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The Patient-Physician Relationship |

Discontinuation of Use and Switching of Antidepressants:  Influence of Patient-Physician Communication FREE

Scott A. Bull, PharmD; X. Henry Hu, MD, MPH, PhD; Enid M. Hunkeler, MA; Janelle Y. Lee, MHA, DrPH; Eileen E. Ming, ScD, MPH; Leona E. Markson, ScD; Bruce Fireman, MA
[+] Author Affiliations

Author Affiliations: Division of Research, Kaiser Permanente Medical Care Program, Oakland, Calif (Drs Bull and Lee, Ms Hunkeler, and Mr Fireman), and Outcomes Research and Management Department, Merck & Co Inc, West Point, Pa (Drs Hu, Ming, and Markson). The research was completed while Dr Bull was working at the Kaiser Permanente Division of Research. He is currently with Alza Pharmaceuticals, Mountain View, Calif.


The Patient-Physician Relationship Section Editor: Richard M. Glass, MD, Deputy Editor.


JAMA. 2002;288(11):1403-1409. doi:10.1001/jama.288.11.1403.
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Published online

Context Although current depression treatment guidelines recommend continuing antidepressant therapy for at least 4 to 9 months, many patients discontinue treatment prematurely, within 3 months.

Objectives To investigate the relationship between patient-physician communication and the continuation of treatment with antidepressants and to explore the demographics, adverse effects, therapeutic response, and frequency of follow-up visits.

Design, Setting, and Patients A total of 401 telephone interviews of depressed patients being treated with selective serotonin reuptake inhibitor (SSRI) therapy between December 15, 1999, and May 31, 2000, were conducted and 137 prescribing physicians completed written surveys from Northern California Kaiser Permanente health maintenance organization outpatient clinics.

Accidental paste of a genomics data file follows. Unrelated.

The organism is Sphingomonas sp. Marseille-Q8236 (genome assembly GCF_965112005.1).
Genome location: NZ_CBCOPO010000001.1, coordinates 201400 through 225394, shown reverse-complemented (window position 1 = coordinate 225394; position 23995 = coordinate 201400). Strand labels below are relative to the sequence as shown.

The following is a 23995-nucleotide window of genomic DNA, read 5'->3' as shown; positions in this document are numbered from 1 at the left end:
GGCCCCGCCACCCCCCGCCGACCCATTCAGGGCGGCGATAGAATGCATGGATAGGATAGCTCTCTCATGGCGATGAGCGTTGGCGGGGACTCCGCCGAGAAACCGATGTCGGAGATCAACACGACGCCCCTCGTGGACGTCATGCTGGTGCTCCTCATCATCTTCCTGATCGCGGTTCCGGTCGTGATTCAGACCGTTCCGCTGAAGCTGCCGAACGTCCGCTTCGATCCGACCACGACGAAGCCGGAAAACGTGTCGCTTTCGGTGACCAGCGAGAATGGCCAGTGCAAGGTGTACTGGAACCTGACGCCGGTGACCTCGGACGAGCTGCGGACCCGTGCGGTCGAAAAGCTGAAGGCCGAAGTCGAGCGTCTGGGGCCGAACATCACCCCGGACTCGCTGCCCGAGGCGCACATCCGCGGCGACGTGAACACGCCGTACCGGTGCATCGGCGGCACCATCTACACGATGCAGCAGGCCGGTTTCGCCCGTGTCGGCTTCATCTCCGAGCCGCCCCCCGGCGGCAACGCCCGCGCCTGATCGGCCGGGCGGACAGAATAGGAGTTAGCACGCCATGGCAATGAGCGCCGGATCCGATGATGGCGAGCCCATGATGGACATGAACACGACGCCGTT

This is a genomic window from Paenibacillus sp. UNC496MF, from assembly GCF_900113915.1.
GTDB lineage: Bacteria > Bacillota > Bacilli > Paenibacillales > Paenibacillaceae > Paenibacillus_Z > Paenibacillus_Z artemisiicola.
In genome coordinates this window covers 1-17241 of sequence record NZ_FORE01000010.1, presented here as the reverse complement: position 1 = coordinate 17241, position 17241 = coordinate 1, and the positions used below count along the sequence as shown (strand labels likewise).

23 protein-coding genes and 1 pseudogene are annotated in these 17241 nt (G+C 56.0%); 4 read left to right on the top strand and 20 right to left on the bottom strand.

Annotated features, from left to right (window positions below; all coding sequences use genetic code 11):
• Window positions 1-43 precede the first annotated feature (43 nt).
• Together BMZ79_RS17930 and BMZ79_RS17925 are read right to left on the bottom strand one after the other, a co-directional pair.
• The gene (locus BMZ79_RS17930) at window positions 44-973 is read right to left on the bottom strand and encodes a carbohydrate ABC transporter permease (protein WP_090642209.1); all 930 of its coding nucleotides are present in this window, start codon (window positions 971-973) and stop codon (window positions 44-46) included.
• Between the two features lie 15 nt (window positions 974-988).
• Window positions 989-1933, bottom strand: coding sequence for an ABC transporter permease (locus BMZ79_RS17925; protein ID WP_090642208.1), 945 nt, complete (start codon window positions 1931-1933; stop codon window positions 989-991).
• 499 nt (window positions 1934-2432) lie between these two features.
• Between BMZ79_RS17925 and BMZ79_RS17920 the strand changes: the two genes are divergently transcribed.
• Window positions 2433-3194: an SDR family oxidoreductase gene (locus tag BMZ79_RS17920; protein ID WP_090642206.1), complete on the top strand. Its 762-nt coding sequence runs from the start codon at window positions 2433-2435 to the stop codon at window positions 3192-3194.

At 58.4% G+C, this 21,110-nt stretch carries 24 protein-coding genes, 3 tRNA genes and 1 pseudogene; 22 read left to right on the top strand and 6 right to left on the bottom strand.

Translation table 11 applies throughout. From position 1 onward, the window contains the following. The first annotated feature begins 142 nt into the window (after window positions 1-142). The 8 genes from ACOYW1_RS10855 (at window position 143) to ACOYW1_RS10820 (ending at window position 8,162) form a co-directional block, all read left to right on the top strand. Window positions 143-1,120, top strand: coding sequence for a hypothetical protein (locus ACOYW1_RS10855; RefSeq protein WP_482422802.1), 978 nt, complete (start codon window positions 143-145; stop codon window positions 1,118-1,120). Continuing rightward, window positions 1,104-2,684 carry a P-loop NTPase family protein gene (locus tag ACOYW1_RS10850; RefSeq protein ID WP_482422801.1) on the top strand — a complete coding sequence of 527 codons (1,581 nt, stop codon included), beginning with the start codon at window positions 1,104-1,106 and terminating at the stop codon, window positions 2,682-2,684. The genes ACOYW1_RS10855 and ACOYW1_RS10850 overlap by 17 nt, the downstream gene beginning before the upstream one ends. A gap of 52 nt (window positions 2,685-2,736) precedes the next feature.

Main Outcome Measures Patient-physician communication about therapy duration and about adverse effects; therapy discontinuation or medication switching within 3 months after start of SSRI therapy.

Results Ninety-nine physicians (72%) reported that they usually ask patients to continue using antidepressants for at least 6 months, but 137 patients (34%) reported that their physicians asked them to continue using antidepressants for this duration and 228 (56%) reported receiving no instructions. Patients who said they were told to take their medication for less than 6 months were 3 times more likely to discontinue therapy (odds ratio [OR], 3.12; 95% confidence interval [CI], 1.21-8.07) compared with patients who said they were told to continue therapy longer. Patients who discussed adverse effects with their physicians were less likely to discontinue therapy than patients who did not discuss them (OR, 0.49; 95% CI, 0.25-0.95). Patients who reported discussing adverse effects with their physicians were more likely to switch medications (OR, 5.60; 95% CI, 2.31-13.60). Fewer than 3 follow-up visits for depression, adverse effects, and lack of therapeutic response to medication were also associated with patients' discontinuing therapy.

Conclusions Discrepancies exist between instructions that physicians report they communicate to patients and what patients remember being told. Explicit instructions about expected duration of therapy and discussions about medication adverse effects throughout treatment may reduce discontinuation of SSRI use. Our finding that patients with 3 or more follow-up visits were more likely to continue using the initially prescribed antidepressant medication suggests that frequent patient-physician contact may increase the probability that patients will continue therapy.